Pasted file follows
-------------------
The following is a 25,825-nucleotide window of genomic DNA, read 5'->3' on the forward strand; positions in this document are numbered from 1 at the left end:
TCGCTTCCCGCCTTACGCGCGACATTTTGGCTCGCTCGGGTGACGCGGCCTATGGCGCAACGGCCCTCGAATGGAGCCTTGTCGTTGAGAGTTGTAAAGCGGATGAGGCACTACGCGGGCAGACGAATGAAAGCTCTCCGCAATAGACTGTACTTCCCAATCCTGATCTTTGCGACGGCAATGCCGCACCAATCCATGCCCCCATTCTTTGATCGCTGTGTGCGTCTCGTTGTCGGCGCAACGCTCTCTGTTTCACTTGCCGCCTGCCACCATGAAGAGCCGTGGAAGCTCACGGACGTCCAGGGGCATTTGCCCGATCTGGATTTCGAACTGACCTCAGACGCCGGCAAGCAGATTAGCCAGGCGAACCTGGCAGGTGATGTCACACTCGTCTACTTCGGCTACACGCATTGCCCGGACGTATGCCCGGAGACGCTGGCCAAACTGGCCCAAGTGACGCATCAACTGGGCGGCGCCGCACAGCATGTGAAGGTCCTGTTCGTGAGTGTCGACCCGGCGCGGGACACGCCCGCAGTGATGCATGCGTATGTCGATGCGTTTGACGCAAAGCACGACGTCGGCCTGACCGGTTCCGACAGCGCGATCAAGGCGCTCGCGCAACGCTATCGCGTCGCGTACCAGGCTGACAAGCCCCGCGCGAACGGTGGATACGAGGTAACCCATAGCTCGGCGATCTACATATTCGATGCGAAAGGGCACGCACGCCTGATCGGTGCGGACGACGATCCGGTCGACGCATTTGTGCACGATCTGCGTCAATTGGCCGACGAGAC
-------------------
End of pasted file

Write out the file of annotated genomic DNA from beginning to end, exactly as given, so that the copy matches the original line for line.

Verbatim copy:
The following is a 25,825-nucleotide window of genomic DNA, read 5'->3' on the forward strand; positions in this document are numbered from 1 at the left end:
TCGCTTCCCGCCTTACGCGCGACATTTTGGCTCGCTCGGGTGACGCGGCCTATGGCGCAACGGCCCTCGAATGGAGCCTTGTCGTTGAGAGTTGTAAAGCGGATGAGGCACTACGCGGGCAGACGAATGAAAGCTCTCCGCAATAGACTGTACTTCCCAATCCTGATCTTTGCGACGGCAATGCCGCACCAATCCATGCCCCCATTCTTTGATCGCTGTGTGCGTCTCGTTGTCGGCGCAACGCTCTCTGTTTCACTTGCCGCCTGCCACCATGAAGAGCCGTGGAAGCTCACGGACGTCCAGGGGCATTTGCCCGATCTGGATTTCGAACTGACCTCAGACGCCGGCAAGCAGATTAGCCAGGCGAACCTGGCAGGTGATGTCACACTCGTCTACTTCGGCTACACGCATTGCCCGGACGTATGCCCGGAGACGCTGGCCAAACTGGCCCAAGTGACGCATCAACTGGGCGGCGCCGCACAGCATGTGAAGGTCCTGTTCGTGAGTGTCGACCCGGCGCGGGACACGCCCGCAGTGATGCATGCGTATGTCGATGCGTTTGACGCAAAGCACGACGTCGGCCTGACCGGTTCCGACAGCGCGATCAAGGCGCTCGCGCAACGCTATCGCGTCGCGTACCAGGCTGACAAGCCCCGCGCGAACGGTGGATACGAGGTAACCCATAGCTCGGCGATCTACATATTCGATGCGAAAGGGCACGCACGCCTGATCGGTGCGGACGACGATCCGGTCGACGCATTTGTGCACGATCTGCGTCAATTGGCCGACGAGAC